This study was to evaluate the lichen flora of St. Croix National Riverway (SACN) with respect to the air quality. Part of SACN is along the border of Minnesota and Wisconsin and the headwaters are entirely within Wisconsin. Parts of the lower SACN are downwind and near several pollution sources,
including the metropolitan area of Minneapolis and St. Paul.
Lichens are good indicators of air quality and this project uses lichens as air quality indicators.
Field work was done in 1988 and 1990 when 2327 collections were made at 77 localities. At some localities additional material of Parmelia rudecta was collected for chemical analysis. While collecting at each locality observations were made about the general health of the lichens.
The species list includes 265 species collected for this study and an additional 20 species reported by Fink but not
found by me. There were 72 species collected only once in the study. This large number of rare species is probably due to the long length of the park. There were 18 species species with a distinctly northern distribution (from Grantsburg north). Another group of 16 species were found from just south of Taylors Falls north to the upper end of the park. A group of 10 species had a southern distribution extending from about Taylors Falls south to Prescott. There were also a number of species found only on the basaltic rocks around Taylors Falls.
Most of the species were found the whole length of the park in suitable habitats.
Some lichens were found in this study that are of special significance. Parmelia stuppea, a species on the Minnesota
Threatened & Endangered list, was thought to have been eliminated from the region but was found in Minnesota at the locality four miles south of Taylors Falls. This is the first modern record for this species in Minnesota. Sticta weigelei, another rare species was found at Norway Point Landing in the cedar swamp. This species was previously known from northern Minnesota and is probably a new record for Wisconsin.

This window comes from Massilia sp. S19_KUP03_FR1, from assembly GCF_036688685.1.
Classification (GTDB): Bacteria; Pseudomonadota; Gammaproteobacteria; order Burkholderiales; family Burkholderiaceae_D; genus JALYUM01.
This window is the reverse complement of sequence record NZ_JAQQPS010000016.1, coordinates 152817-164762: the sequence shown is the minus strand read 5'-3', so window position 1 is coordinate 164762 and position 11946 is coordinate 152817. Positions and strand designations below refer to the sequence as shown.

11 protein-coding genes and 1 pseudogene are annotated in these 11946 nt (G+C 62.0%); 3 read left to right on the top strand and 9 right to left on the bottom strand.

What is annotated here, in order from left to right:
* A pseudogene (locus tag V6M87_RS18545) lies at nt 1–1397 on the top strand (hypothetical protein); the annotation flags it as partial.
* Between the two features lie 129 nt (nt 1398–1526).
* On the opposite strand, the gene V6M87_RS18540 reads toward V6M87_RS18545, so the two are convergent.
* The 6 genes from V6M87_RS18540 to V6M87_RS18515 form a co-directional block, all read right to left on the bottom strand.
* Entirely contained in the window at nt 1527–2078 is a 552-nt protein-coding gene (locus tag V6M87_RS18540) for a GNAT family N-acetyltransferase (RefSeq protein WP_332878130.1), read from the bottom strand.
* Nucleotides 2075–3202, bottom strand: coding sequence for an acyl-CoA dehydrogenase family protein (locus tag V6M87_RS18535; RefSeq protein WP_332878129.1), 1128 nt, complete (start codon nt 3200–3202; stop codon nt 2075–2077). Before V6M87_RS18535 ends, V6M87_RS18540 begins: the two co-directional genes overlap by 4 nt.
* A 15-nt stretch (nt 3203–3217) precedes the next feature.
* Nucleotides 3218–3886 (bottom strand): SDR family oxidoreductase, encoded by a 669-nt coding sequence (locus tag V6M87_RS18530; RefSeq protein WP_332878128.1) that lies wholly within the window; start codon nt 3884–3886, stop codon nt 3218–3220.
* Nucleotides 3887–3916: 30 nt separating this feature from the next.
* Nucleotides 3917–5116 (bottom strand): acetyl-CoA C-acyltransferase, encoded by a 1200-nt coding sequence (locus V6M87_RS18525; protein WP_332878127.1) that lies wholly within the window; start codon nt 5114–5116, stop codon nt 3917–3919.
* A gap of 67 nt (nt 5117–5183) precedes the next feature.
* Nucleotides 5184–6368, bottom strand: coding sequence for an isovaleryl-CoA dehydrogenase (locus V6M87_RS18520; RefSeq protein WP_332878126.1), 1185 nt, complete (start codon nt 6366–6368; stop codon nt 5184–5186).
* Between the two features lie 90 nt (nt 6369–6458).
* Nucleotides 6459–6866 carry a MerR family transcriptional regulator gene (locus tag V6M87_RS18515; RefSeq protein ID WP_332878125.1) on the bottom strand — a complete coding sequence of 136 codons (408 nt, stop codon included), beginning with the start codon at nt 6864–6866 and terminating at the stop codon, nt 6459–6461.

Parmelia rudecta was collected at ten localities for elemental analysis. The sulfur levels range from 620 ppm to 1580 ppm for all samples with the higher levels at the
southern end of the park and also at Namekagon Dam (at the most northern end). There are no known sulfur sources near the
northern end of the park and no explanation is available for this high sulfur level. The higher levels of sulfur at the southern end (Hudson to Kinnickinnic SP) might be due to
industrial activity around Minneapolis/St. Paul or the King Power plant near Hudson. From Taylors Falls north sulfur levels are normal and there are no obvious trends.
Wetmore CM. Lichens and air quality in St. Croix National Scenic Riverway. Final Report. 1991:1-40.
1 PDF computer file (38 pages; 2 pages of tabulated data, 19 pages of maps; 2 pages of graphs)
National Park Service
Wetmore, Clifford M..
Lichens and air quality in St. Croix National Scenic Riverway: Final Report..
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